Sept. 8, 1918
My dear wonderful girl;
I know dear – When I returned from teacher's institute, and Helen told me I was numb but the next day your sister let me read your letters, your beautiful letters, and I was ashamed that I had for a minute felt pity. Margaret you're noble! I knew you'd rise to the occasion but you've risen above it dear and already thinking of others. God give you strength to stay the way you are and as you say, "Carry On". You've taken the best from your life and grown beautiful and sweet from it. I wish I could be more like you. Your friendship has always been an inspiration to me Margaret and I thank God for it. Only yesterday I was very much depressed and sad and your letters lifted me up and gave me courage.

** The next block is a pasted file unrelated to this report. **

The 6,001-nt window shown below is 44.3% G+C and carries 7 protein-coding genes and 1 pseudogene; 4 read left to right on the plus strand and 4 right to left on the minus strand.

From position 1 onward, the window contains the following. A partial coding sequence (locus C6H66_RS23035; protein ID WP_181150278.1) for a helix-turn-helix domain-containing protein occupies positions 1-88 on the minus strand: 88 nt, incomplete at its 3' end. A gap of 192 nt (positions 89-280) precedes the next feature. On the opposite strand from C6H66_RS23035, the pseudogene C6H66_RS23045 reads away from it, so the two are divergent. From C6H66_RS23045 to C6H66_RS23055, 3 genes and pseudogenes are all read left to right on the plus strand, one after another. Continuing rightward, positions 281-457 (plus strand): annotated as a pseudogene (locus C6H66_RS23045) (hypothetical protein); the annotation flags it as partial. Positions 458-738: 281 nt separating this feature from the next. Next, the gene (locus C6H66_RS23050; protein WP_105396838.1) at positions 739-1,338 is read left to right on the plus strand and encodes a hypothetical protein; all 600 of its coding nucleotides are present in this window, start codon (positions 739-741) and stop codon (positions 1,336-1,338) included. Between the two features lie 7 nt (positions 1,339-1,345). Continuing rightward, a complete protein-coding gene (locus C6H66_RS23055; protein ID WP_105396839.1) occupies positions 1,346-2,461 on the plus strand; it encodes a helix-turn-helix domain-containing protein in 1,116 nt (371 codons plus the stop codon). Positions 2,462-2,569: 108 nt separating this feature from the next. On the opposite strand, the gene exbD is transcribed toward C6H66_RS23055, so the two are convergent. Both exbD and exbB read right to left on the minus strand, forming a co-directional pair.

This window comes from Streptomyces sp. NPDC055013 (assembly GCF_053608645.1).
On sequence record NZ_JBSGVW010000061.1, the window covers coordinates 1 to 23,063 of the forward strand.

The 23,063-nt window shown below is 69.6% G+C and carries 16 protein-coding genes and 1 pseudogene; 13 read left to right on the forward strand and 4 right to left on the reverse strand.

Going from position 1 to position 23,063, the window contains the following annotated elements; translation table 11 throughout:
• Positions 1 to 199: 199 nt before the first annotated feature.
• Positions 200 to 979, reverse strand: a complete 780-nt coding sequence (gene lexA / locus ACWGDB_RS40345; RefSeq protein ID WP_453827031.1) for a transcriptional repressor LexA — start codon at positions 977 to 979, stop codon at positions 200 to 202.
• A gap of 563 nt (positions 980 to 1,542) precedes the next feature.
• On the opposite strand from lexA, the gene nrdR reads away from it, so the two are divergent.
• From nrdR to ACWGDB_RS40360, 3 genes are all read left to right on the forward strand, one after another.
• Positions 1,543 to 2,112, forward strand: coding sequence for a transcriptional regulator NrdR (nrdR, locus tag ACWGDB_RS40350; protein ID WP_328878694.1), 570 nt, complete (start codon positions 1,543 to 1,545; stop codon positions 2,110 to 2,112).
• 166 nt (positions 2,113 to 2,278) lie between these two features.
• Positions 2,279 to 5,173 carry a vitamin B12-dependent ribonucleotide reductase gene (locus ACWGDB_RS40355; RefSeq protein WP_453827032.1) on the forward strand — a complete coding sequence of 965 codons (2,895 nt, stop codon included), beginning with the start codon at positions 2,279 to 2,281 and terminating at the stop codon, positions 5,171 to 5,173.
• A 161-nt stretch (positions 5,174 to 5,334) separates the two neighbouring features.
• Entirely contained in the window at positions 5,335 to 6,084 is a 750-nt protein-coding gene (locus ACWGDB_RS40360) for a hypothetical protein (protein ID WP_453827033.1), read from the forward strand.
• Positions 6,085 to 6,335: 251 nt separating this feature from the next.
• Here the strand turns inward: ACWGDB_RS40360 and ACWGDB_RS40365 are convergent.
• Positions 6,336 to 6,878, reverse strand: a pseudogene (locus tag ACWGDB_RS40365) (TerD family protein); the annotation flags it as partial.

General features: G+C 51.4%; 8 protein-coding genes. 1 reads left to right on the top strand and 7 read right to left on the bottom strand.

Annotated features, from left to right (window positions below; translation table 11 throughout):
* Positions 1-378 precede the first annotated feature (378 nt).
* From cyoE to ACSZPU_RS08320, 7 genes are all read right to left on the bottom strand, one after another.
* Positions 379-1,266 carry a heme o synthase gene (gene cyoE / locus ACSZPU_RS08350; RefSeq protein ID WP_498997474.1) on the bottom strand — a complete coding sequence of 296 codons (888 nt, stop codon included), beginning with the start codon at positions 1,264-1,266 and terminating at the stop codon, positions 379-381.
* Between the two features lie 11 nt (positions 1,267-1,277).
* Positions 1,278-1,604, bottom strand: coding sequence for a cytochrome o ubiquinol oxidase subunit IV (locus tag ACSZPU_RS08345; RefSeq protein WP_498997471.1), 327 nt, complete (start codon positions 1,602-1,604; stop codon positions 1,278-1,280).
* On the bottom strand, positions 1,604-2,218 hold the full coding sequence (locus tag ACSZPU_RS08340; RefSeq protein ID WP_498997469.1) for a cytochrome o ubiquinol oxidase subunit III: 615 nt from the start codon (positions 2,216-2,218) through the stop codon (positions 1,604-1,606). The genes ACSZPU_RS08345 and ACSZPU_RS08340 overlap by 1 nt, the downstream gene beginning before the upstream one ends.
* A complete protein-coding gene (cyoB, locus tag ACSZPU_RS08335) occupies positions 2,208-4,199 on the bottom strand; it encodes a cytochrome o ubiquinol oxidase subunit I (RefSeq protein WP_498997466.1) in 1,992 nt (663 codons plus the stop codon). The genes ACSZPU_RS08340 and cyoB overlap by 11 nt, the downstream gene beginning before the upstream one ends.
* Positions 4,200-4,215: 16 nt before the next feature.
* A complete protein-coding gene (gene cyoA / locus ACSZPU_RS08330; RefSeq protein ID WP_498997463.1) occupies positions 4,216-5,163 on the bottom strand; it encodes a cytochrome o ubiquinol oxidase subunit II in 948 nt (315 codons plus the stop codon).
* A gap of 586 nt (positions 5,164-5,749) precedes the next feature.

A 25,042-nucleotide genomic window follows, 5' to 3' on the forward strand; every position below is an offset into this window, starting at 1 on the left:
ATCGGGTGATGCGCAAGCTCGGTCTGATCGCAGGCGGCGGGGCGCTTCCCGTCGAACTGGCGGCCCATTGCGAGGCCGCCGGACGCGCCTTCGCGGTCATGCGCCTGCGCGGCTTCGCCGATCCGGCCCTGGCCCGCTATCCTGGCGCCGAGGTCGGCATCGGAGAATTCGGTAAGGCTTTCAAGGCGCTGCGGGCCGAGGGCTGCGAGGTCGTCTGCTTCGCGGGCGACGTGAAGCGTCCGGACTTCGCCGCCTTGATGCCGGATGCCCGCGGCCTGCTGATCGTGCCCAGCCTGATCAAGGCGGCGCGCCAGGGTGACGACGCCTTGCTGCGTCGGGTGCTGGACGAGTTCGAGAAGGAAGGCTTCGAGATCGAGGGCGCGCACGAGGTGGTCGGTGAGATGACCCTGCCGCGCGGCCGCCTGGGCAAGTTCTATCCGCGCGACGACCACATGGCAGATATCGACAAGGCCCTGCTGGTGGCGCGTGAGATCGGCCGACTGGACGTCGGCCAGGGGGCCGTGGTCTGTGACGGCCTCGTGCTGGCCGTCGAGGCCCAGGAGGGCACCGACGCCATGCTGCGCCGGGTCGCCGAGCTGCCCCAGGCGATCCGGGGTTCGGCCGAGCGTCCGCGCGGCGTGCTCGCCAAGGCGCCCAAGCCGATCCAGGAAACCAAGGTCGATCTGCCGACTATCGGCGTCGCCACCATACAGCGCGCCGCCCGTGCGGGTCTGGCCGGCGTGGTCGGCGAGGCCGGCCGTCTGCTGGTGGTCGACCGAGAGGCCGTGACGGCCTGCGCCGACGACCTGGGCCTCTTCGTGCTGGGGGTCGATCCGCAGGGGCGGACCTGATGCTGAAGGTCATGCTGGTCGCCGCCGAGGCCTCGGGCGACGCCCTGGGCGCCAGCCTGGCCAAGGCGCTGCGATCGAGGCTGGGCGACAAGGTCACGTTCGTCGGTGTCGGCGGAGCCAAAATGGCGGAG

I think you must have been the dearest sweetheart that God ever gave a man and I know that your letters must have made life very sweet for Murray. I wish I had known him - as I feel I do.
We are preparing for work again. School begins here tomorrow and Helen leaves in a couple of weeks. She will be at Illinois, you know.
I will be so glad to hear from you when you feel like writing, dear.
As ever your friend,